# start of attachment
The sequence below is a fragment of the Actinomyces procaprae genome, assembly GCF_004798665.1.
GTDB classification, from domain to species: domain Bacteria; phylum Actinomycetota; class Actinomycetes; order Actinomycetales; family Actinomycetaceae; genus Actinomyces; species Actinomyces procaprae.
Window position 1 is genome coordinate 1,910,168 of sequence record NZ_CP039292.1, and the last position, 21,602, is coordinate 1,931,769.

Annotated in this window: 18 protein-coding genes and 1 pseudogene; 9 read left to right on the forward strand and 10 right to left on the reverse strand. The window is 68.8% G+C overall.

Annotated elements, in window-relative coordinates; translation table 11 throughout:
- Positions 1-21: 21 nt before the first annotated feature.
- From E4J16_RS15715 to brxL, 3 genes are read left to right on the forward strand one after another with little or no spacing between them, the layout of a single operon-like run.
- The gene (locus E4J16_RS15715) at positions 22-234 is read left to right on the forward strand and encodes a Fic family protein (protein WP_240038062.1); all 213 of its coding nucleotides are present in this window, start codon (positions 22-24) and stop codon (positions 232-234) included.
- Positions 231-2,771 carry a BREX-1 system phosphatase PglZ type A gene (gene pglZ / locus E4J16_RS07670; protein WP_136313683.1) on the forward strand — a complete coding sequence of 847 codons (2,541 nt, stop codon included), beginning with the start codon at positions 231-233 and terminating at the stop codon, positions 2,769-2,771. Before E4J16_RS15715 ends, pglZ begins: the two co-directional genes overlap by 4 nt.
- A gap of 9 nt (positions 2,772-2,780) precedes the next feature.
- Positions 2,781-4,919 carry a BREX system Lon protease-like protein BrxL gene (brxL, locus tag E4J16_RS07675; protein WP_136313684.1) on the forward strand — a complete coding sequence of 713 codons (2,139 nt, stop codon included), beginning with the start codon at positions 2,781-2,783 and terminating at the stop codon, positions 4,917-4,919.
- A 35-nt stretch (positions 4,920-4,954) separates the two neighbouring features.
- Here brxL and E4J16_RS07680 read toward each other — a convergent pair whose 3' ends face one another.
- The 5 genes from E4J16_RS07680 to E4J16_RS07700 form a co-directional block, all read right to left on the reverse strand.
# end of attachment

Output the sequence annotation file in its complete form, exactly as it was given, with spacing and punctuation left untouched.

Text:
The sequence below is a fragment of the Actinomyces procaprae genome, assembly GCF_004798665.1.
GTDB classification, from domain to species: domain Bacteria; phylum Actinomycetota; class Actinomycetes; order Actinomycetales; family Actinomycetaceae; genus Actinomyces; species Actinomyces procaprae.
Window position 1 is genome coordinate 1,910,168 of sequence record NZ_CP039292.1, and the last position, 21,602, is coordinate 1,931,769.

Annotated in this window: 18 protein-coding genes and 1 pseudogene; 9 read left to right on the forward strand and 10 right to left on the reverse strand. The window is 68.8% G+C overall.

Annotated elements, in window-relative coordinates; translation table 11 throughout:
- Positions 1-21: 21 nt before the first annotated feature.
- From E4J16_RS15715 to brxL, 3 genes are read left to right on the forward strand one after another with little or no spacing between them, the layout of a single operon-like run.
- The gene (locus E4J16_RS15715) at positions 22-234 is read left to right on the forward strand and encodes a Fic family protein (protein WP_240038062.1); all 213 of its coding nucleotides are present in this window, start codon (positions 22-24) and stop codon (positions 232-234) included.
- Positions 231-2,771 carry a BREX-1 system phosphatase PglZ type A gene (gene pglZ / locus E4J16_RS07670; protein WP_136313683.1) on the forward strand — a complete coding sequence of 847 codons (2,541 nt, stop codon included), beginning with the start codon at positions 231-233 and terminating at the stop codon, positions 2,769-2,771. Before E4J16_RS15715 ends, pglZ begins: the two co-directional genes overlap by 4 nt.
- A gap of 9 nt (positions 2,772-2,780) precedes the next feature.
- Positions 2,781-4,919 carry a BREX system Lon protease-like protein BrxL gene (brxL, locus tag E4J16_RS07675; protein WP_136313684.1) on the forward strand — a complete coding sequence of 713 codons (2,139 nt, stop codon included), beginning with the start codon at positions 2,781-2,783 and terminating at the stop codon, positions 4,917-4,919.
- A 35-nt stretch (positions 4,920-4,954) separates the two neighbouring features.
- Here brxL and E4J16_RS07680 read toward each other — a convergent pair whose 3' ends face one another.
- The 5 genes from E4J16_RS07680 to E4J16_RS07700 form a co-directional block, all read right to left on the reverse strand.